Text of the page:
The school district administration, district IRB, and Emory University IRB (IRB00095600) approved this study. School district leadership, school leadership, and teachers were extensively involved in the study’s implementation process. The school district research department reviewed and approved the proposal and study design, principals were engaged in recruitment and scheduling trainings, and district-level administration provided data and ensured smooth implementation that would not overburden schools. The Health Empowers You! intervention also has teachers and school administrators design a unique school activity plan that meets their school’s specific needs.
Additional details about the study’s protocol are provided in a previous manuscript .
Data sources include: (1) school district records of student academic and demographic data, and (2) ActiGraph wGT3X-BT 3-axis accelerometers (ActiGraph LLC, Pensacola, FL), attached on a waist belt. Students put on their assigned accelerometers at the beginning of the school day and removed them before leaving school. ActiLife software was used to download and score the data, and filter to only school-day minutes for scoring. Non-wear time was defined as 60 consecutive minutes of zero counts, allowing for up to 2 minutes of counts between 0 and 100 . Data were collected in 15-second epochs and scored using Evenson activity threshold cut points .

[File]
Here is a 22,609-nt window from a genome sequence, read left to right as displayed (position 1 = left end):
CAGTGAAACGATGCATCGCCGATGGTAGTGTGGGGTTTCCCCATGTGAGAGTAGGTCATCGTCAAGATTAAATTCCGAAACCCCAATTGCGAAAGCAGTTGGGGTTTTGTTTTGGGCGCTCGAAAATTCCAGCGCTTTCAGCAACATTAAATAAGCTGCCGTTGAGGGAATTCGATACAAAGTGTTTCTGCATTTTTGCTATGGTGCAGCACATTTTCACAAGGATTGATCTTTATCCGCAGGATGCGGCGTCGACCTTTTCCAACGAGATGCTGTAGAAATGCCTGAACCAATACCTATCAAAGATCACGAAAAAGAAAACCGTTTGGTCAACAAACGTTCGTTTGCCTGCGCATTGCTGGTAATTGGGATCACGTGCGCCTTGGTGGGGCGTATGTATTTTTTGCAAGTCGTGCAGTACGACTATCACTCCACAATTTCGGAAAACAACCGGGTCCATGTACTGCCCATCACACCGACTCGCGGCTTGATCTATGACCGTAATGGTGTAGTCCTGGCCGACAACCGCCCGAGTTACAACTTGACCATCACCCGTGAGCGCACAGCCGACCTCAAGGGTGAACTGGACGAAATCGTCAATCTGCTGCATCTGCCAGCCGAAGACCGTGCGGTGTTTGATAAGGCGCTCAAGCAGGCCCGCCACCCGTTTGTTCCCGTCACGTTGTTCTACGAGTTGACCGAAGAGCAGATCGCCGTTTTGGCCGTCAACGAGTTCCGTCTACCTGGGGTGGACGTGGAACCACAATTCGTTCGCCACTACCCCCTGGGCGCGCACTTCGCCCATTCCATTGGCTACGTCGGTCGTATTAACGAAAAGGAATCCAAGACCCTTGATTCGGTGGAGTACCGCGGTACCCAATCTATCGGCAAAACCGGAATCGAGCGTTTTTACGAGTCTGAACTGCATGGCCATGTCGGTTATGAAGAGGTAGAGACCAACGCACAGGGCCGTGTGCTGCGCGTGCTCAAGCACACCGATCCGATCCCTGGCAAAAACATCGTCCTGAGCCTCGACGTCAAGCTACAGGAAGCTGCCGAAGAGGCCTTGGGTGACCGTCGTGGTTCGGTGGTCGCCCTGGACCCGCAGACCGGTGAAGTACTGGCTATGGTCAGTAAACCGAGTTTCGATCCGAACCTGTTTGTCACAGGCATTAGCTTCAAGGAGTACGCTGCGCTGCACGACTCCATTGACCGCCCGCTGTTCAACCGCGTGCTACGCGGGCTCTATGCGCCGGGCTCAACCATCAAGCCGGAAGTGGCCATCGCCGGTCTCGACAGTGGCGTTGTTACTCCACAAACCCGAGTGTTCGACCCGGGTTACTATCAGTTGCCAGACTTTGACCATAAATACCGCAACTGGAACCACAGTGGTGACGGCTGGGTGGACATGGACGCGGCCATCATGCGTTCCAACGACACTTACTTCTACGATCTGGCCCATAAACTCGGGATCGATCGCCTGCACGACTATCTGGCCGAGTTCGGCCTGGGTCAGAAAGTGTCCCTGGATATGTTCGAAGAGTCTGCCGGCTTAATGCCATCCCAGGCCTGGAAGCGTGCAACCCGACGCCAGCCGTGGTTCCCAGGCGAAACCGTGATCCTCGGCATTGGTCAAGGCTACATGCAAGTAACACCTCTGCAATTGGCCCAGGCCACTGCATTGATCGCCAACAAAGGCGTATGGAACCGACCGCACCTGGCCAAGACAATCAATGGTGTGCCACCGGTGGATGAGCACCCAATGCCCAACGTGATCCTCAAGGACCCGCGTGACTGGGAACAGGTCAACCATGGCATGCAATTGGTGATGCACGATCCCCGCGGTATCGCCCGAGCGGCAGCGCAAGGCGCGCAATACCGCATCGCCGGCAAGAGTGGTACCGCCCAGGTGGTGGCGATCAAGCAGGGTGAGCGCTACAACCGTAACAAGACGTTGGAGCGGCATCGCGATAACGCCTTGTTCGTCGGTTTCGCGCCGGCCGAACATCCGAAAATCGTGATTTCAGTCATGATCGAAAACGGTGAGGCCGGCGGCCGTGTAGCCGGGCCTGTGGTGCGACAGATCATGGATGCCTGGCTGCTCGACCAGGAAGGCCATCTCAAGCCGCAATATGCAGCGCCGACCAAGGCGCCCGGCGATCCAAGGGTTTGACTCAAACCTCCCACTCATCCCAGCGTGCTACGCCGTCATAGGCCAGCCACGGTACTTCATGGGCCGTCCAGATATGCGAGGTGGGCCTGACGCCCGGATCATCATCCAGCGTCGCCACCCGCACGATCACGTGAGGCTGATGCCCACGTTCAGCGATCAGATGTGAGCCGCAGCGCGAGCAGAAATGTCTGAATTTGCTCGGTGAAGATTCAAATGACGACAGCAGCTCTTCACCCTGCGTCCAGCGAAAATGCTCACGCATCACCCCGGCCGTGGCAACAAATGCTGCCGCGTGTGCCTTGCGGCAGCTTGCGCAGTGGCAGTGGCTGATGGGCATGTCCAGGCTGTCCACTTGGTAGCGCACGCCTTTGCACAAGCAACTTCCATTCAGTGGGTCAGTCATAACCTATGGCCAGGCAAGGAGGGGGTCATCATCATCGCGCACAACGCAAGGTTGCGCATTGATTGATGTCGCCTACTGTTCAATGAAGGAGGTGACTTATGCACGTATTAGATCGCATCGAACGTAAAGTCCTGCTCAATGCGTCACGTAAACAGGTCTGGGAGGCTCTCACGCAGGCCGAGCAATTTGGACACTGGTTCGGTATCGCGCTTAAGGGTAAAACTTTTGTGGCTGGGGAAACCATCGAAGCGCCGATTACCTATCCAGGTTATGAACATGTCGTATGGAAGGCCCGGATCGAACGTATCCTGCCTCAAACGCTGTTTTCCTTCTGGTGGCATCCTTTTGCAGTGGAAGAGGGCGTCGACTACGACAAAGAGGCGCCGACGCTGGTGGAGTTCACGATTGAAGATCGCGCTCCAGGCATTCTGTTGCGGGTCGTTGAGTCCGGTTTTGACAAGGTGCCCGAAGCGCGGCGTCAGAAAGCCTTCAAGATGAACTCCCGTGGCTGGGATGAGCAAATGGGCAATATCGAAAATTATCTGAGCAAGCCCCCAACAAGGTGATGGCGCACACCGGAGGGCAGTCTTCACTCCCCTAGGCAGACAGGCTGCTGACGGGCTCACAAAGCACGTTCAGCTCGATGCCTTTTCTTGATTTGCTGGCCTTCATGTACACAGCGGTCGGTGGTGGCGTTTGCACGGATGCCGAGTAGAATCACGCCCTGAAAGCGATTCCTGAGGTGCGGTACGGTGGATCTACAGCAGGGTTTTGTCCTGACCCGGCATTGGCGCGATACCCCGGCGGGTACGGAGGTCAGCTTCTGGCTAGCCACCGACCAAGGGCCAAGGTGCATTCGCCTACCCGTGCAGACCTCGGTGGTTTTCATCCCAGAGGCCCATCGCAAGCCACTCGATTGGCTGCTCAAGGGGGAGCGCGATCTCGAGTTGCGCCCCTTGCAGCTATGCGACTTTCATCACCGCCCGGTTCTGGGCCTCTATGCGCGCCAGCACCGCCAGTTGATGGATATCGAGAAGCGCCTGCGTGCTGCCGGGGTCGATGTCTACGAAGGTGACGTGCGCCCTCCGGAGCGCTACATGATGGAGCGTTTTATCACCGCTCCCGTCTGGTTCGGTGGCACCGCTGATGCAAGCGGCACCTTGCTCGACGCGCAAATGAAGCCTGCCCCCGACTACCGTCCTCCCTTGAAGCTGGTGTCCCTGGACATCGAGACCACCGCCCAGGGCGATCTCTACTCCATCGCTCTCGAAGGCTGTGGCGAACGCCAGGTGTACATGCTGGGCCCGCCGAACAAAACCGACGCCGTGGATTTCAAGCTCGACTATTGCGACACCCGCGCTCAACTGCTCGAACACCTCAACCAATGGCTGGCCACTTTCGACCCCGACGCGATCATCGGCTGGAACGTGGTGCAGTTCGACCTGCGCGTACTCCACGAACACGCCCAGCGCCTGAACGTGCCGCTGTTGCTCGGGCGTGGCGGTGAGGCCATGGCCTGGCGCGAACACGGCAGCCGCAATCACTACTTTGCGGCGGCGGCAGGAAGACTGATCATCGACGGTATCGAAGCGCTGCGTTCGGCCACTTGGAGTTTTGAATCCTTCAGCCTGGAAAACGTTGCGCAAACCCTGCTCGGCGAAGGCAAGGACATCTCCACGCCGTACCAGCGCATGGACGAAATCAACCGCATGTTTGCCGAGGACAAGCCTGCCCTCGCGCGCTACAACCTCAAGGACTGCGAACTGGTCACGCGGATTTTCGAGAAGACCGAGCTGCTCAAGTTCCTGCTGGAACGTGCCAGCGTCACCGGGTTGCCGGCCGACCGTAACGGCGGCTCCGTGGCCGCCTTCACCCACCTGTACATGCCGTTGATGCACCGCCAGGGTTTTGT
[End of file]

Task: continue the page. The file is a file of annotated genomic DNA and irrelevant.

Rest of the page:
Accelerometer-measured PA was the primary exposure. Criteria for a valid day required students to wear the accelerometer for at least 80% of the school day. Students needed at least 3 valid days of wear time during the 5-day measurement period each semester to be included in analyses for that semester. A single measure of mean daily MVPA minutes was calculated in each semester for students who met the 3-day criteria. After excluding students with insufficient accelerometer data, students included in the analysis had an average of 4.58, 4.23, and 4.52 valid days of accelerometer wear (range 3-5 days) for T1, T2, and T3, respectively, and an average 98, 96, and 98% mean daily wear time (range 82-100%, 82-100%, and 84-100%) for T1, T2, and T3.
Course grades and Grade 4 standardized test scores were examined as outcomes. Teachers assigned course grades each semester (T1, T2, and T3) for math, reading, spelling, and writing on a 100-point scale. The Georgia Milestone standardized test in English Language Arts (ELA) and math is administered each spring for students in grades 3 to 8. The test was first used in Georgia in 2015 and is designed to measure students’ knowledge and skills related to state-adopted content standards for each academic subject . Participating students’ results from the Spring 2019 Grade 4 Georgia Milestones tests were used; participant math scale scores ranged from 394 to 715, ELA scale scores ranged from 357 to 775, and Lexile scores ranged from 190 to 1300. Course grades were not assigned and Georgia Milestones tests were not conducted in Spring 2020 due to the COVID-19 pandemic.